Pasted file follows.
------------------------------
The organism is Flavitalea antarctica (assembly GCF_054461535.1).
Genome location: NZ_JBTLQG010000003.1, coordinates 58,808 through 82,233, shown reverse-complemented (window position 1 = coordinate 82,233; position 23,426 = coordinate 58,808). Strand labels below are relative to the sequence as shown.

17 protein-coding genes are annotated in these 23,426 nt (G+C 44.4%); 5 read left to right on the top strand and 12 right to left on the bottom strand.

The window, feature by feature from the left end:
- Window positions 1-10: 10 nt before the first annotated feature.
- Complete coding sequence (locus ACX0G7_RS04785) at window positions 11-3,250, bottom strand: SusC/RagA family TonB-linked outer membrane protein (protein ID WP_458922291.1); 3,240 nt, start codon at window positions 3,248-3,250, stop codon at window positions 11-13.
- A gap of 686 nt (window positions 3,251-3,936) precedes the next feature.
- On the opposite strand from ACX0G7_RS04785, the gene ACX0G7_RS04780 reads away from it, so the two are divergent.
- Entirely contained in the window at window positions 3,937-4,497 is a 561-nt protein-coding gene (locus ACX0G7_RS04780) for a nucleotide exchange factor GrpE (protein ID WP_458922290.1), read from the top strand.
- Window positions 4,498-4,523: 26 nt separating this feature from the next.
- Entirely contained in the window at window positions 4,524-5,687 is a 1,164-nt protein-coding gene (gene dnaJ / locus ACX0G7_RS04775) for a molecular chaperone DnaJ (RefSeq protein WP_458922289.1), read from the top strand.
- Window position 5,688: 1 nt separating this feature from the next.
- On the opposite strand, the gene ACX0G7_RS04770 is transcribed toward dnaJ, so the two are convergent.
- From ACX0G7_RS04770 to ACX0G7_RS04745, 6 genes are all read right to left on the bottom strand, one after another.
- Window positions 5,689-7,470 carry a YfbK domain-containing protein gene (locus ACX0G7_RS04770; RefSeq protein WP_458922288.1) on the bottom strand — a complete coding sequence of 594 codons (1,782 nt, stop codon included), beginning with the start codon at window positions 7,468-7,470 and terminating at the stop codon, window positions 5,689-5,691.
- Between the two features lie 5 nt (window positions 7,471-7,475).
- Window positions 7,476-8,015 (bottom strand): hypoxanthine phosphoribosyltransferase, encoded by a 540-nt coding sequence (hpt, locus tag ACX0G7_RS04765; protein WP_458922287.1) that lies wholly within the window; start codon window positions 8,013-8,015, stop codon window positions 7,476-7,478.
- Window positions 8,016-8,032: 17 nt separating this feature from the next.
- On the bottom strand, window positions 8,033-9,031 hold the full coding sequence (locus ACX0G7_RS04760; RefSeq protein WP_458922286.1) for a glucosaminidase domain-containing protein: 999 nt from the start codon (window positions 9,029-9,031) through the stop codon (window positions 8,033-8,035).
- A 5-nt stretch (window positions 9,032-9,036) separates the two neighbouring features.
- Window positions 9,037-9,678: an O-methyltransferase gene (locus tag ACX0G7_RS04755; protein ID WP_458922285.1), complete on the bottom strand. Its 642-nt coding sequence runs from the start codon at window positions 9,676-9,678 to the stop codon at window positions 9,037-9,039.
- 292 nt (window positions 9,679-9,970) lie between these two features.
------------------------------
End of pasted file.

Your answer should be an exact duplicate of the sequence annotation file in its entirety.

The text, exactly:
The organism is Flavitalea antarctica (assembly GCF_054461535.1).
Genome location: NZ_JBTLQG010000003.1, coordinates 58,808 through 82,233, shown reverse-complemented (window position 1 = coordinate 82,233; position 23,426 = coordinate 58,808). Strand labels below are relative to the sequence as shown.

17 protein-coding genes are annotated in these 23,426 nt (G+C 44.4%); 5 read left to right on the top strand and 12 right to left on the bottom strand.

The window, feature by feature from the left end:
- Window positions 1-10: 10 nt before the first annotated feature.
- Complete coding sequence (locus ACX0G7_RS04785) at window positions 11-3,250, bottom strand: SusC/RagA family TonB-linked outer membrane protein (protein ID WP_458922291.1); 3,240 nt, start codon at window positions 3,248-3,250, stop codon at window positions 11-13.
- A gap of 686 nt (window positions 3,251-3,936) precedes the next feature.
- On the opposite strand from ACX0G7_RS04785, the gene ACX0G7_RS04780 reads away from it, so the two are divergent.
- Entirely contained in the window at window positions 3,937-4,497 is a 561-nt protein-coding gene (locus ACX0G7_RS04780) for a nucleotide exchange factor GrpE (protein ID WP_458922290.1), read from the top strand.
- Window positions 4,498-4,523: 26 nt separating this feature from the next.
- Entirely contained in the window at window positions 4,524-5,687 is a 1,164-nt protein-coding gene (gene dnaJ / locus ACX0G7_RS04775) for a molecular chaperone DnaJ (RefSeq protein WP_458922289.1), read from the top strand.
- Window position 5,688: 1 nt separating this feature from the next.
- On the opposite strand, the gene ACX0G7_RS04770 is transcribed toward dnaJ, so the two are convergent.
- From ACX0G7_RS04770 to ACX0G7_RS04745, 6 genes are all read right to left on the bottom strand, one after another.
- Window positions 5,689-7,470 carry a YfbK domain-containing protein gene (locus ACX0G7_RS04770; RefSeq protein WP_458922288.1) on the bottom strand — a complete coding sequence of 594 codons (1,782 nt, stop codon included), beginning with the start codon at window positions 7,468-7,470 and terminating at the stop codon, window positions 5,689-5,691.
- Between the two features lie 5 nt (window positions 7,471-7,475).
- Window positions 7,476-8,015 (bottom strand): hypoxanthine phosphoribosyltransferase, encoded by a 540-nt coding sequence (hpt, locus tag ACX0G7_RS04765; protein WP_458922287.1) that lies wholly within the window; start codon window positions 8,013-8,015, stop codon window positions 7,476-7,478.
- Window positions 8,016-8,032: 17 nt separating this feature from the next.
- On the bottom strand, window positions 8,033-9,031 hold the full coding sequence (locus ACX0G7_RS04760; RefSeq protein WP_458922286.1) for a glucosaminidase domain-containing protein: 999 nt from the start codon (window positions 9,029-9,031) through the stop codon (window positions 8,033-8,035).
- A 5-nt stretch (window positions 9,032-9,036) separates the two neighbouring features.
- Window positions 9,037-9,678: an O-methyltransferase gene (locus tag ACX0G7_RS04755; protein ID WP_458922285.1), complete on the bottom strand. Its 642-nt coding sequence runs from the start codon at window positions 9,676-9,678 to the stop codon at window positions 9,037-9,039.
- 292 nt (window positions 9,679-9,970) lie between these two features.